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Demand profile calculation: Validation for different building types

nPro makes it easy to generate hourly resolved demand profiles for space heating and air conditioning. On this page it is described how these are calculated and validated.

How are demand profiles calculated?

In nPro, a specially developed simplified calculation method is used to create demand profiles. This is essentially based on the degree-day method. It allows creating an hourly resolved demand profile based on a few input parameters. The special feature is that the energy reference area and the annual demand of the building as well as the peak load, if applicable, serve as input parameters. While these parameters are the actual results of detailed building simulations, for nPro, they are input values. This makes sense because in an early planning phase of a district only little information about the buildings is available. Often the building standard and floor area are known, but no detailed values of building physics, such as insulation thickness or degree of glazing. The annual energy demand can be estimated from the building standard and the peak load can also be derived with the help of full load hours. The simulation in nPro is thus used to generate profiles rather than to calculate the actual annual demand value. The advantage of this approach is that the profiles generated with nPro always satisfy the total annual demand and the peak loads defined by the user and, in addition, only very few input parameters are required. The annual profiles then represent a typical demand curve that can be expected for a building. For very special building types, such as a fully glazed office building, the profiles generated by nPro may differ from the profiles expected in reality.

In the nPro tool, annual profiles with hourly resolution can be created for space heating and cooling as well as domestic hot water and electricity.

How has the simulation method been validated?

Demand profiles generated with nPro have been validated for a variety of different buildings with different use types. For this purpose, free and open-source data from energy monitoring platforms of the city of Aachen [1] and the city of Frankfurt [2] was used. The monitoring data allow to analyze and download heat demand profiles in hourly resolution for more than one hundred buildings in Aachen and Frankfurt. An extract of the validation is provided in the following sections.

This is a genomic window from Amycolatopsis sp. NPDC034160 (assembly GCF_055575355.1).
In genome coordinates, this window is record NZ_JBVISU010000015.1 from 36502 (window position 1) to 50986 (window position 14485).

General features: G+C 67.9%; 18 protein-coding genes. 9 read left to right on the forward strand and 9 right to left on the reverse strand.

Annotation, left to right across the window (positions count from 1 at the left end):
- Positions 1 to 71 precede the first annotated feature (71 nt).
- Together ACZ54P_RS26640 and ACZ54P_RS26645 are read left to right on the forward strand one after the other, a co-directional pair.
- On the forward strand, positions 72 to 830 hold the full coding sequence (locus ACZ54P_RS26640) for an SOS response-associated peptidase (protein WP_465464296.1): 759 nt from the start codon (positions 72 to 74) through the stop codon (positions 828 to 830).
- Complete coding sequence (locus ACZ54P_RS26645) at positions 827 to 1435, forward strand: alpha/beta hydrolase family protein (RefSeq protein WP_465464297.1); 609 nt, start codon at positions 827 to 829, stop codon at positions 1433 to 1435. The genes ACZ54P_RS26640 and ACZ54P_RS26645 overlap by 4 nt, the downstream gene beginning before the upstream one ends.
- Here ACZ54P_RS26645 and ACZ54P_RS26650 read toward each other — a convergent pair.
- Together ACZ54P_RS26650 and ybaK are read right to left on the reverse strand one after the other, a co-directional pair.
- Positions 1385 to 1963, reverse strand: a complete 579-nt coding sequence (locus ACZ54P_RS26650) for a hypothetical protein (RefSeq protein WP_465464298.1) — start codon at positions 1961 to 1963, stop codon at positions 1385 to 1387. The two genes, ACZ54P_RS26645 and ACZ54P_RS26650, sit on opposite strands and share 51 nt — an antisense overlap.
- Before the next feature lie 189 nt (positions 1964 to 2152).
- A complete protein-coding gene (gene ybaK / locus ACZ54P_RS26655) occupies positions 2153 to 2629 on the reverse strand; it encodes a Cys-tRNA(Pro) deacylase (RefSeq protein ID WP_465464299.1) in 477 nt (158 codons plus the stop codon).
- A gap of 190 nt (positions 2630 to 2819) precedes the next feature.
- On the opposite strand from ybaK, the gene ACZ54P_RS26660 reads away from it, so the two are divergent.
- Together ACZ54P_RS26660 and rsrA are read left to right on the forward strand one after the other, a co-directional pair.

Heat demand of office and administration buildings

Office buildings have a comparatively low heating load due to high internal heat gains. Their profile is mainly characterized by strong differences between working days and weekend days. As an example, curves of the heat profile for 2 office buildings are shown below. Figure 1 shows the heat profile for a municipal administration building (Peterstraße 21-25, 52062 Aachen, Germany) for a period from 20.1. to 3.2.2018. The simulated heat demand profiles are shown in gray. The weekend on January 27 and 28 can be identified when only low heat demands occur. The daily peak loads are mostly well represented by the simulation. It is remarkable that on the first day (20.1.) the simulation shows only low heat demands (because it is a weekend day), whereas the real measured course resembles a normal working day. This could be, for example, due to the fact that there was a special event on that Saturday or that the heating control was programmed differently than on a normal weekend day due to another reason.

Office heat load profile
Figure 1: Measured and simulated heat demand profile for a municipal administration building (Peterstraße 21-25, 52062 Aachen, Germany) for a 2-week period in winter.